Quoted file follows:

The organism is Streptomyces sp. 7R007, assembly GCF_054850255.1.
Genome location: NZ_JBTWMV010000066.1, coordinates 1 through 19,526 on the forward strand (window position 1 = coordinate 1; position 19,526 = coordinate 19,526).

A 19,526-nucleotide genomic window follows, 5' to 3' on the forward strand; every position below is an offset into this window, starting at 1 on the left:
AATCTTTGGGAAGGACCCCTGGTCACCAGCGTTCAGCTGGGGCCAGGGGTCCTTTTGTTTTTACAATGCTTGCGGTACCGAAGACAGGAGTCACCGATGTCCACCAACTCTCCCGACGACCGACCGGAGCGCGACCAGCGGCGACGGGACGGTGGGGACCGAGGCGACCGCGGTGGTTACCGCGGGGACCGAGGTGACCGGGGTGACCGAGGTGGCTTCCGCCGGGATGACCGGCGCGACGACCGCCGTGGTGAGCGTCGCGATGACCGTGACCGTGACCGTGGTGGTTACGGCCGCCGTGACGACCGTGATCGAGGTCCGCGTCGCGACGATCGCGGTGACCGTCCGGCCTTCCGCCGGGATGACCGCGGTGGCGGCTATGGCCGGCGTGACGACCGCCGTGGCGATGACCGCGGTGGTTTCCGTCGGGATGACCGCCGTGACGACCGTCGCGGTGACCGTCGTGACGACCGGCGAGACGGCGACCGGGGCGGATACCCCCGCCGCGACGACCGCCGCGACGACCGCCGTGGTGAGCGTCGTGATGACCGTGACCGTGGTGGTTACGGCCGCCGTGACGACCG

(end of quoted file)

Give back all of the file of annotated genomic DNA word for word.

The organism is Streptomyces sp. 7R007, assembly GCF_054850255.1.
Genome location: NZ_JBTWMV010000066.1, coordinates 1 through 19,526 on the forward strand (window position 1 = coordinate 1; position 19,526 = coordinate 19,526).

A 19,526-nucleotide genomic window follows, 5' to 3' on the forward strand; every position below is an offset into this window, starting at 1 on the left:
AATCTTTGGGAAGGACCCCTGGTCACCAGCGTTCAGCTGGGGCCAGGGGTCCTTTTGTTTTTACAATGCTTGCGGTACCGAAGACAGGAGTCACCGATGTCCACCAACTCTCCCGACGACCGACCGGAGCGCGACCAGCGGCGACGGGACGGTGGGGACCGAGGCGACCGCGGTGGTTACCGCGGGGACCGAGGTGACCGGGGTGACCGAGGTGGCTTCCGCCGGGATGACCGGCGCGACGACCGCCGTGGTGAGCGTCGCGATGACCGTGACCGTGACCGTGGTGGTTACGGCCGCCGTGACGACCGTGATCGAGGTCCGCGTCGCGACGATCGCGGTGACCGTCCGGCCTTCCGCCGGGATGACCGCGGTGGCGGCTATGGCCGGCGTGACGACCGCCGTGGCGATGACCGCGGTGGTTTCCGTCGGGATGACCGCCGTGACGACCGTCGCGGTGACCGTCGTGACGACCGGCGAGACGGCGACCGGGGCGGATACCCCCGCCGCGACGACCGCCGCGACGACCGCCGTGGTGAGCGTCGTGATGACCGTGACCGTGGTGGTTACGGCCGCCGTGACGACCG